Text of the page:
Fungal diseases such as black spot, powdery mildew and rust can do serious damage to roses, but regular treatments with fungicides, beginning just as the buds begin to swell in early spring and continuing throughout the growing season, will prevent them. Many rosarians in Houston use over-the-counter fungicides like Funginex on a weekly basis. Others, like Fertilome Liquid Systemic Fungicide and Alliette, need only to be applied every two weeks.

And there’s always the homemade recipe: Mix one tablespoon of baking soda and 2½ tablespoons of highly refined horticultural oil in one gallon of water. Spray a little on lower leaves before covering the entire plant to make sure it doesn’t burn the foliage. If it does, use half as much baking soda. That’s it. Apply once a week for optimum control.


For simplified feeding, just remember this: roses are HEAVY FEEDERS! Don’t use bloom-boosters or super-phosphates on roses. They actually do fine with balanced food.

Feeding is done once a month from March through September. Just read the label instructions for amounts. If you don’t practice “organic” rose gardening, there is a product on the market known as Systemic Rose Food … use it to feed the plants and prevent bugs in one step. And don’t be surprised to find rose foods with a higher nitrogen (first number in the ratio) than what you think is necessary. Just remember that you need leaves to get blooms and the more nitrogen in the ratio, the better the plant’s ability to produce green leaves.


This segment is in two parts. First, there is a description of rose. Second are suggestions from the Houston Rose Society for suggested varieties that consistently do well in the Houston area.

It’s hard for me to imagine a garden without a least one rose. But which rose? The choices today can be mind-boggling. Nurseries and catalogs offer hybrid teas, polyanthas, floribundas, grandifloras, climbers, miniatures, tree roses and shrub roses. It’s easy to be confused and wonder which are best for your garden. Here’s a rundown that might help.

Hybrid Teas –These are the classic among all kinds of roses; they are often called monthly or ever-blooming roses. They are the result of crossing two old-fashioned rose classes, the hybrid perpetual and the tea rose from China which gave the repeat-blooming trait.

Floribundas –The floribundas originated from crossing the hybrid tea with polyantha roses. They’re compact plants that produce more flowers per stem and tend to bloom all summer long, which is why they are very popular now. There are very few polyanthas on the market today because floribundas seem to have more appeal.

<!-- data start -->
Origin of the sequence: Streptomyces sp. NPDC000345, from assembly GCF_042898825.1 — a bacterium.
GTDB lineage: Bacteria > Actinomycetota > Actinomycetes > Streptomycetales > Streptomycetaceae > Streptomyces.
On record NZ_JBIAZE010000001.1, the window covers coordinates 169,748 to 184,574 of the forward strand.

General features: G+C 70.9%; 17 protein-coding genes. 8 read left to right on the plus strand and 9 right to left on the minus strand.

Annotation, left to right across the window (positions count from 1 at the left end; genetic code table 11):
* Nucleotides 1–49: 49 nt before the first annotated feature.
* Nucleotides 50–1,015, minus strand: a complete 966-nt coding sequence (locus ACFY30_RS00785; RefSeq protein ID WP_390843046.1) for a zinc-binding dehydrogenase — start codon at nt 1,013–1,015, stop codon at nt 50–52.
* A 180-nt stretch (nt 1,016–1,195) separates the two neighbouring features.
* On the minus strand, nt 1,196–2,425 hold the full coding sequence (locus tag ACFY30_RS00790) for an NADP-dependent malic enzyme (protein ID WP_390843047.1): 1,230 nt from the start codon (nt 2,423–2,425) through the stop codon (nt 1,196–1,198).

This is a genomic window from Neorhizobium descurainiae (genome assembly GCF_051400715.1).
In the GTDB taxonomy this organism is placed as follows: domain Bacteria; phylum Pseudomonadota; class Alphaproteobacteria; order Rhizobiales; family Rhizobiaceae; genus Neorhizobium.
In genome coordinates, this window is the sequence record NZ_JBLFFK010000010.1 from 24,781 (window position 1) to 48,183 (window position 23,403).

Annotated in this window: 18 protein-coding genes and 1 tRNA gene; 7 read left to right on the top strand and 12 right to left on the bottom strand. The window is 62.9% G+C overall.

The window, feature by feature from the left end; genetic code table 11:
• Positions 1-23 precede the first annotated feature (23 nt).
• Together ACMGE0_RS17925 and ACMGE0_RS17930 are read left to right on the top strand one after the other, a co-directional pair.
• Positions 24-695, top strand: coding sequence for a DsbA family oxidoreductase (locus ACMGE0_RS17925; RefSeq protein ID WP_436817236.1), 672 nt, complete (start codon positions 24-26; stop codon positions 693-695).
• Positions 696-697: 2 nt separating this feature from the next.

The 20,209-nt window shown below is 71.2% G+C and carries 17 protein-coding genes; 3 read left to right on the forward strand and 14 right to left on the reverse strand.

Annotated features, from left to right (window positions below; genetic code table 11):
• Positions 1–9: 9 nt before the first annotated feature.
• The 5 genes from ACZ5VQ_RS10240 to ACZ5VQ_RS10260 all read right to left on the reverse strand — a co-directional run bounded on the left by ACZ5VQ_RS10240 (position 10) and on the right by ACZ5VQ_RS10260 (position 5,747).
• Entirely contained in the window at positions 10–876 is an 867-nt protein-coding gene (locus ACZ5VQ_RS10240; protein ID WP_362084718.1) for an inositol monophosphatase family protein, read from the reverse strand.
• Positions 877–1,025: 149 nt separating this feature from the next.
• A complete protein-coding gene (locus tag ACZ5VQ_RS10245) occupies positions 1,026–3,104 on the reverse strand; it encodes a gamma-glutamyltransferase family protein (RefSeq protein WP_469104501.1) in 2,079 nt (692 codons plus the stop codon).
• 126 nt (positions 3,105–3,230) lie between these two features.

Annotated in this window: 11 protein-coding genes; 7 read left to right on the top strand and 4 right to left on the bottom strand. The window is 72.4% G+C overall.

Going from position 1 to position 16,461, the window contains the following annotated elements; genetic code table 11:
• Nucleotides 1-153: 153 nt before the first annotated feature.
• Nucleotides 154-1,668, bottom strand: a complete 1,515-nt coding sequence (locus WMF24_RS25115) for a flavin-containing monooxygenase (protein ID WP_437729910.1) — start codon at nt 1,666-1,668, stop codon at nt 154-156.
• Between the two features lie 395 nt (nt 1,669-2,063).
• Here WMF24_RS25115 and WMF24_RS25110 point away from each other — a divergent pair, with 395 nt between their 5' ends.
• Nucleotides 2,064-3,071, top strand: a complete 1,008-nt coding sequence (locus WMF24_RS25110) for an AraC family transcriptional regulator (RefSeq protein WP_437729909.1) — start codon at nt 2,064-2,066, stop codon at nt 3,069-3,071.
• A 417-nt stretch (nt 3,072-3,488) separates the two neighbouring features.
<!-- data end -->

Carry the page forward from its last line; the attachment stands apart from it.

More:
Grandifloras – This is a relatively new classification which resulted from crosses between hybrid tea and floribunda varieties. Grandifloras are usually very vigorous plants. Queen Elizabeth is probably the most popular rose in this class.

Climbing and Pillar Roses – Many of the popular varieties of the classes previously described have climbing forms. But it’s interesting to note that climbers don’t actually “climb.” They do, however, produce canes that reach 20 feet in length, and those can be attached to walls, fences, lattice and trellises.

Old Garden Roses – This is really more of a generalized grouping than a class of roses. Included are China, hybrid perpetual, tea, moss, damask, bourbon and moisette roses. Recent years have seen considerable interest in many of these plants. Part of their popularity is due to nostalgia and interest in historical plantings. Old-rose enthusiasts quickly point to the superior fragrance, hardiness, growth-habit and disease-resistance of some of the old varieties that may have been lost or weakened in the hybridization process of newer varieties.

Miniature Roses – Most of these plants are pint-sized versions of full-size plants that produce a profusion of flowers all summer long and do extremely well in containers. They grow no more than 16-36 inches high.

Houston Rose Society Suggested List


  • Crystalline – White
  • Double Delight – Red
  • Elizabeth Taylor – Pink
  • First Prize -Pink
  • Gold Medal – Yellow
  • Moonstone – White
  • Timeless – Pink
  • Mister Lincoln – Red
  • Peace – Yellow
  • Pristine -White
  • St. Patrick – Yellow
  • Touch of Class – Pink
  • Uncle Joe – Red
  • Veteran’s Honor – Red


  • Angel Face – Purple
  • Europeana – Red
  • First Edition – Orange
  • Iceberg – White
  • Playgirl – Pink
  • Sexy Rexy – Pink
  • Sunsprite – Yellow
  • Summer Fashion – Yellow


  • Child’s Play – White
  • Fairhope – Yellow
  • Peaches & Cream – Pink
  • Rise & Shine – Yellow
  • Peggy T – Red
  • Starina – Orange/Red


  • Archduke Charles – Red
  • Marchesa Boccella – Pink
  • Prosperity – White
  • Mutabillis – Yellow
  • Mrs. B. R. Cant – Pink


  • America – Pink
  • New Dawn – Pink
  • Don Juan – Red

By no means is this THE list. Or is it an all-inclusive list. That would be impossible, considering there are thousands of varieties available these days. These are just suggestions from The Houston Rose Society. For information on the organization, see You may also wish to attend the society’s monthly meetings on the second Thursday of each month at the Houston Garden Club in Hermann Park.